The Stand

DelBene to DeJoy: Don’t scrap mail processing in Redmond

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REDMOND, Wash. (Jan. 27, 2022) — U.S. Rep. Suzan DelBene (D-WA, 1st) is calling on Postmaster General Louis DeJoy to scrap plans that would consolidate mail processing at the Seattle East Delivery Distribution Center facility in Redmond and move operations south to Tukwila. In a letter to DeJoy, she also requested that he visit the center with her to see its importance to the growing region.

This consolidation would slow mail delivery across King and Snohomish counties. The facility processes mail for Mercer Island, Bellevue, Issaquah, North Bend, Snoqualmie, Snoqualmie Pass, Carnation, Duvall, Fall City, Mill Creek, Bothell, Woodinville, Lynnwood, Edmonds, Kirkland, Redmond, and Everett.

“I strongly urge you to reconsider your plan to conduct an operational mail move at the Seattle East DDC facility in Redmond,” DelBene wrote. “I had the opportunity to tour this facility and see firsthand the incredible breadth of work this facility and its employees support. Following my tour, I spoke directly with union leaders and workers who are employed at the facility, and they shared their concerns about the impending mail move, lack of necessary processing equipment, delays in mail delivery, and staffing shortages.”

Earlier this month, DelBene toured the Seattle East DDC facility and met with union leaders and workers to understand how staffing shortages and the consolidation and removal of mail processing equipment would impact the region.

DelBene is a co-sponsor of H.R. 3076, the Postal Service Reform Act of 2021. Strongly supported by the American Postal Workers Union and other unions representing USPS employees, H.R. 3076 would protect six-day delivery, increase public transparency about USPS performance, and perhaps most importantly, repeal the onerous pre-funding mandate from a 2006 law that required the USPS to fully pre-fund the health benefits for postal workers 75 years in advance. This requirement, which no other public or private entity is burdened with, is responsible for 84 percent of the Postal Service’s net losses since 2007.

BACKGROUND — In a Sept. 17, 2021 news release, the Postal Service announced “new service standards for First-Class Mail and Periodicals” that “will increase time-in-transit standards by 1 or 2 days.” Only 61 percent of First-Class Mail will be unaffected. For example, mail from Washington state being sent to the eastern United States will take five days to deliver, as opposed to the longtime three-day delivery standard.

More than 130,000 postal customers submitted comments in opposition to slower mail delivery, as part of the public comment process. Washington State Attorney General Bob Ferguson joined Attorneys Generals from 20 other states in filing an Aug. 20 Statement of Position opposing the slower mail standards.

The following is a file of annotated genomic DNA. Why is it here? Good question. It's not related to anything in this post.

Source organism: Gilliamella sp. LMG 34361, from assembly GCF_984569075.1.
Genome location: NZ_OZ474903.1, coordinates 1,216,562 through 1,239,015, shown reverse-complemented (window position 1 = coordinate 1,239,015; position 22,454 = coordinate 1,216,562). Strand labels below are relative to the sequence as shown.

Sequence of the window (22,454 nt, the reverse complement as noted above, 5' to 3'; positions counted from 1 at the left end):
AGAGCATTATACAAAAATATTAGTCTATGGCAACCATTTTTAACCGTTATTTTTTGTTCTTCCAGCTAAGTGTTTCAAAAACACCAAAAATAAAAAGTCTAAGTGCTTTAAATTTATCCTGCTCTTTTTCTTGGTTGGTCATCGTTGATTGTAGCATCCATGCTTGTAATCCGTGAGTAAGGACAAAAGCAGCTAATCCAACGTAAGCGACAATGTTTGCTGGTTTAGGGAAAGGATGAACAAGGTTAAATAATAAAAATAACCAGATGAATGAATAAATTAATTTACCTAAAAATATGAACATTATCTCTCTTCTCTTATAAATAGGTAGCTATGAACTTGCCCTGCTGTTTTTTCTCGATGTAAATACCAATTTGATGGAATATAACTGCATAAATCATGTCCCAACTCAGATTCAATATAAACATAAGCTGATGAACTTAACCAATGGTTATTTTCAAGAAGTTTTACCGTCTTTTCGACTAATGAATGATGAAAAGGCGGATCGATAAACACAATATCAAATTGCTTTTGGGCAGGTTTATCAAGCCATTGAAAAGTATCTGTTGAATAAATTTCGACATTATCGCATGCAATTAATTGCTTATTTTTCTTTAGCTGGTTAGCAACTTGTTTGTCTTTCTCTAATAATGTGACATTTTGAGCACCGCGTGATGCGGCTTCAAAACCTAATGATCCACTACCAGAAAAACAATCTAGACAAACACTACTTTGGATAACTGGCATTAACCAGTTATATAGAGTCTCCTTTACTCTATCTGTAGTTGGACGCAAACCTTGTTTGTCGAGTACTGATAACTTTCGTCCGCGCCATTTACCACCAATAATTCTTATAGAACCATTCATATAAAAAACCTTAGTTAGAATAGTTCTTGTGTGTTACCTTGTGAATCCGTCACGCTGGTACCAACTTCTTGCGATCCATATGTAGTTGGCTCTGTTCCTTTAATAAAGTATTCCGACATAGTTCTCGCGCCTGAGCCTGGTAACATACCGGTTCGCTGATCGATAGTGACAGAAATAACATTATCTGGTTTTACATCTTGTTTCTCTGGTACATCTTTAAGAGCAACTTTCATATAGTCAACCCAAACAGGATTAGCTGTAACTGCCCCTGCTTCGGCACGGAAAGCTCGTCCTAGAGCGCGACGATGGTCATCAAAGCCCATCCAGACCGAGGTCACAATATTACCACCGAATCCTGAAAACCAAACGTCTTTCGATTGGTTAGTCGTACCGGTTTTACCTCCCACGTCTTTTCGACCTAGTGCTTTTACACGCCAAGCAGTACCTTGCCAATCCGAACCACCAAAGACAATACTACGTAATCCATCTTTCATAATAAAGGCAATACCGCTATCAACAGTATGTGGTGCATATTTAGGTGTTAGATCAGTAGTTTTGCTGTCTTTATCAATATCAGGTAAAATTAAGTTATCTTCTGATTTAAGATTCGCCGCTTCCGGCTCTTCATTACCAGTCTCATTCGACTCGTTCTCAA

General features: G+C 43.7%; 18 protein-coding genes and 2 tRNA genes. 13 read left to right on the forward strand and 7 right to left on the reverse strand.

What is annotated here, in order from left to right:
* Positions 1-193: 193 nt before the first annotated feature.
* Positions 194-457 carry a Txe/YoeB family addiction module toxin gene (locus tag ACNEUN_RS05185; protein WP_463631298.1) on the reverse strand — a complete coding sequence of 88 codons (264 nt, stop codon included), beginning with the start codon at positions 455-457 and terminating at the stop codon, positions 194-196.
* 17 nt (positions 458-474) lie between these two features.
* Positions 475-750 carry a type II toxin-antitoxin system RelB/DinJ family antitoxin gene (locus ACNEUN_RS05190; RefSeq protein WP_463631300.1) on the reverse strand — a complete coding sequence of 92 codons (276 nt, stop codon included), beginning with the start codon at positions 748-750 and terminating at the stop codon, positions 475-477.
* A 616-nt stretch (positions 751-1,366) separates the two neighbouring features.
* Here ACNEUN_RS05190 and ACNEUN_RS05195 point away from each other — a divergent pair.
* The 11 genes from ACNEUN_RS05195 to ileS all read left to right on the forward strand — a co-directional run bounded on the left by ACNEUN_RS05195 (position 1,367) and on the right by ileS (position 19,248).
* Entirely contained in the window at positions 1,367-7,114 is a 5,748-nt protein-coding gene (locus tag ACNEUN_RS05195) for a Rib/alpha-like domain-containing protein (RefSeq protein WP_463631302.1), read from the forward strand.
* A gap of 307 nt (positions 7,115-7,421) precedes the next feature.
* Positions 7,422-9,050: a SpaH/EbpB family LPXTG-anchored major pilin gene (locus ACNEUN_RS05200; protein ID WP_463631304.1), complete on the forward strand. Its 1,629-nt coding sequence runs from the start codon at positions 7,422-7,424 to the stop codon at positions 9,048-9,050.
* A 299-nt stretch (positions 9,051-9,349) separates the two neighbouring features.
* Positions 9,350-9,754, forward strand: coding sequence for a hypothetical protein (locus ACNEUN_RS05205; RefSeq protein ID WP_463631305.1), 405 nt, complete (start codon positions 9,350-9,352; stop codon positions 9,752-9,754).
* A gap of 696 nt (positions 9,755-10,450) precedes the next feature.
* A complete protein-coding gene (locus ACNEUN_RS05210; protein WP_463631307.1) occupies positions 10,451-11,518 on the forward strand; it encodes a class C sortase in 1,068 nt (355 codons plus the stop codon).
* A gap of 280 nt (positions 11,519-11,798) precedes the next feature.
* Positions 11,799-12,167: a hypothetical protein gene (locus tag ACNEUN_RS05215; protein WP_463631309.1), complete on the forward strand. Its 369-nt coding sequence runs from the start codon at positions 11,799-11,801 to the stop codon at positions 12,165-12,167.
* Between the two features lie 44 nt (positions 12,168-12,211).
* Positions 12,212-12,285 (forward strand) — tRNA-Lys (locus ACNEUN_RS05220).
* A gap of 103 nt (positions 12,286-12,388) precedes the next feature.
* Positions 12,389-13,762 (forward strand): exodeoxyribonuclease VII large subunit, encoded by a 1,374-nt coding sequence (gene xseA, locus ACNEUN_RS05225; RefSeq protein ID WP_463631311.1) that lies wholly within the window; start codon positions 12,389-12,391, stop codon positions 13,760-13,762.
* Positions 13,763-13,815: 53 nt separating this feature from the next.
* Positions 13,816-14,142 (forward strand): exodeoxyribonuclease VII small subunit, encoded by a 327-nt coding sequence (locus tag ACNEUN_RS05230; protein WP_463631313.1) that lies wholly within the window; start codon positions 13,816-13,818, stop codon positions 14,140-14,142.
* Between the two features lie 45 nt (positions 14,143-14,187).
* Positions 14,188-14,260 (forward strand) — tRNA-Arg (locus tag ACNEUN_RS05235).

The East DDC in the Redmond Facility is one of 18 facilities nationwide that are targeted to lose their local mail processing capability. Currently letters to Redmond and neighboring communities are machine-sorted in Redmond before being given to mail carriers for delivery.

The Postal Regulatory Commission’s Advisory Opinion criticized these moves, with one member pointing out that a similar change in 2012 that consolidated mail processing and slowed down the mail “promised both cost savings and service improvements,” but instead resulted in permanently reduced service and negligible cost savings.”

 


The Stand (Sept. 29, 2021) — Protest Postal Service slowdown in Redmond — The APWU’s informational picket will ask public support to stop the nationwide planned slowdown of First-Class Mail set to go into effect on Oct. 1, 2021, as well as the planned departure of local mail processing from the East DDC.

► Meanwhile, from the Center for Public Integrity on Nov. 16, 2021 — This year at USPS: Mail slowdowns, big executive bonuses for DeJoy and others — The U.S. Postal Service paid its top executives more in bonuses and perks last year than at any other point in the past decade. Postmaster General Louis DeJoy earned a $75,000 performance bonus in fiscal year 2021, plus about $56,000 in other perks, which includes membership in two airline clubs, in addition to his $305,681 salary, the highest ever paid for the top job at USPS. In all, DeJoy earned about as much as President Joe Biden. The generous executive compensation comes as mail carriers complain about rampant wage theft at the quasi-public agency. A Public Integrity investigation published in August found that hundreds of managers at post offices across the country have been caught illegally changing mail carriers’ time cards to show them working fewer hours than they did, resulting in lost pay. In October, the Postal Service began slowing delivery of letters, bills and other first-class mail from three to five days in large swaths of the country — part of DeJoy’s plan to save the agency money. The agency has long wrestled with massive amounts of debt because federal law requires the Postal Service to prepay retiree pension and healthcare benefits.

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